deeply connected: the-pot-with-chains

I asked if I could see the pot, and the chief brought it out from the back of the hut.

It was dull-gray metal, about gallon sized, with a tight-fitting lid. But that’s not what I noticed first. It was the chain, wrapped in spirals around it, held tightly by several locks. One pot held all the hopes of this Ugandan village.

School children smile at me in the Piswa valley of Uganda

It was a money pot, a bank at the most rudimentary level. Each member of the village regularly tries to add a few cents to the pot, with amounts carefully noted in the large notebook the village elders keep. If a nickel remains from buying seeds, it is sacrificially added into the pot for the village. From the-pot-with-chains, as it was simply called in Ugandan, village families could draw a small short-term loan.  A few dollars, perhaps for a widow to buy flour for baking bread to sell, or for a new mother to purchase a bolt of fabric to sew shirts for the market. In a village where people bought tonight’s dinner with the money they made a few hours earlier, the-pot-with-chains offered new possibilities for tomorrow. A chance to get ahead a bit, or to feed a child when rains had closed the market. To overcome a year of poor crops. (More about this village here).

All that it takes to turn a life around is an opportunity.

Sitting on a plastic chair over a dirt floor among the village leaders, it moved me. It was a tender reminder of people working together for their common good. A lesson we in the self-centered, independent west have often forgotten. With Jesus as our example, the Bible teaches,

“Put yourself aside, and help others get ahead. Don’t be obsessed with getting your own advantage. Forget yourselves long enough to lend a helping hand.”   – Philippians 2:3-4, Message

There was more for me to learn from the-pot-with-chains. I was quietly asked if I would like to see the money inside. Choked with emotion, I nodded. An elaborate ritual unfolded.  Each member of the circle was in turn offered the pot, and declared simply, “Let it be open.” When all had agreed, several elders pulled keys from their pockets, and one by one, unlocked the chains.  Ugandan shillings and coins were poured carefully on a tray, worth about two hundred American dollars. An amazing sum because it was their money. Collectively gathered and chaperoned. Belonging to all, and for the good of all.

As the money was counted, the notebook checked, returned to the pot, and the chains and locks added, I asked, “For how long are the loans given?” I was told that loans came due in a month or two, payable without interest. And then came the exclamation point. An elder spoke, “We are careful with loaning this money. If someone does not pay back their loan, all the village must come together to repay it. The family who has not paid the pot is forgiven, but they must work hard to regain the village’s trust. We are all responsible to pay the debt, so that the-pot-with-chains remains full. We are one village.”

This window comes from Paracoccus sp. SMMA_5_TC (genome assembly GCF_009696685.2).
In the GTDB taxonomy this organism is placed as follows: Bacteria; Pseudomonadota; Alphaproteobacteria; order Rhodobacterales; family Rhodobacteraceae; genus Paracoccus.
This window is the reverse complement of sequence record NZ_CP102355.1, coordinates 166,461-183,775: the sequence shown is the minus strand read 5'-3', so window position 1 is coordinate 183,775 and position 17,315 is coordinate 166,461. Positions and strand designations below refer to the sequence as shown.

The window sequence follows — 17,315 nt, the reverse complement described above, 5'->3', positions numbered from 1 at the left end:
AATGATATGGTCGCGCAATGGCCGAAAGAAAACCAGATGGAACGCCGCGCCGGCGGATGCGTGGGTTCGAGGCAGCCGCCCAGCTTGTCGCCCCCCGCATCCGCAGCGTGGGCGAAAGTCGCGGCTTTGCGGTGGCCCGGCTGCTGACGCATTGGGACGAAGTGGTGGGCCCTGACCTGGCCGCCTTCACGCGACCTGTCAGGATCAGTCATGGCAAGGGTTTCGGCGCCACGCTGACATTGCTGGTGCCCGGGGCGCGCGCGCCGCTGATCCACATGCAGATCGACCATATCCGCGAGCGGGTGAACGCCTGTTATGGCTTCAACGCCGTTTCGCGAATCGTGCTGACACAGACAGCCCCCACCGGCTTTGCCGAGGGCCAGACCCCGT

Even in failure, it is one village. Interrelated, not just individuals worried about only their own lives. The-pot-with-chains preaches a lesson worthy of learning. In success or struggle, we are God’s children. We are on the same bus. We are all in this together. We are connected.

In 1964, Martin Luther King, Jr. tried to remind us of this:

It really boils down to this: that all life is interrelated. We are all caught in an inescapable network of mutuality, tied into a single garment of destiny. Whatever affects one directly, affects all indirectly. We are made to live together because of the interrelated structure of reality. Did you ever stop to think that you can’t leave for your job in the morning without being dependent on most of the world? You get up in the morning and go to the bathroom and reach over for the sponge, and that’s handed to you by a Pacific islander. You reach for a bar of soap, and that’s given to you at the hands of a Frenchman. And then you go into the kitchen to drink your coffee for the morning, and that’s poured into your cup by a South American. And maybe you want tea: that’s poured into your cup by a Chinese. Or maybe you’re desirous of having cocoa for breakfast, and that’s poured into your cup by a West African. And then you reach over for your toast, and that’s given to you at the hands of an English-speaking farmer, not to mention the baker. And before you finish eating breakfast in the morning, you’ve depended on more than half the world. This is the way our universe is structured, this is its interrelated quality. We aren’t going to have peace on Earth until we recognize this basic fact of the interrelated structure of all reality.



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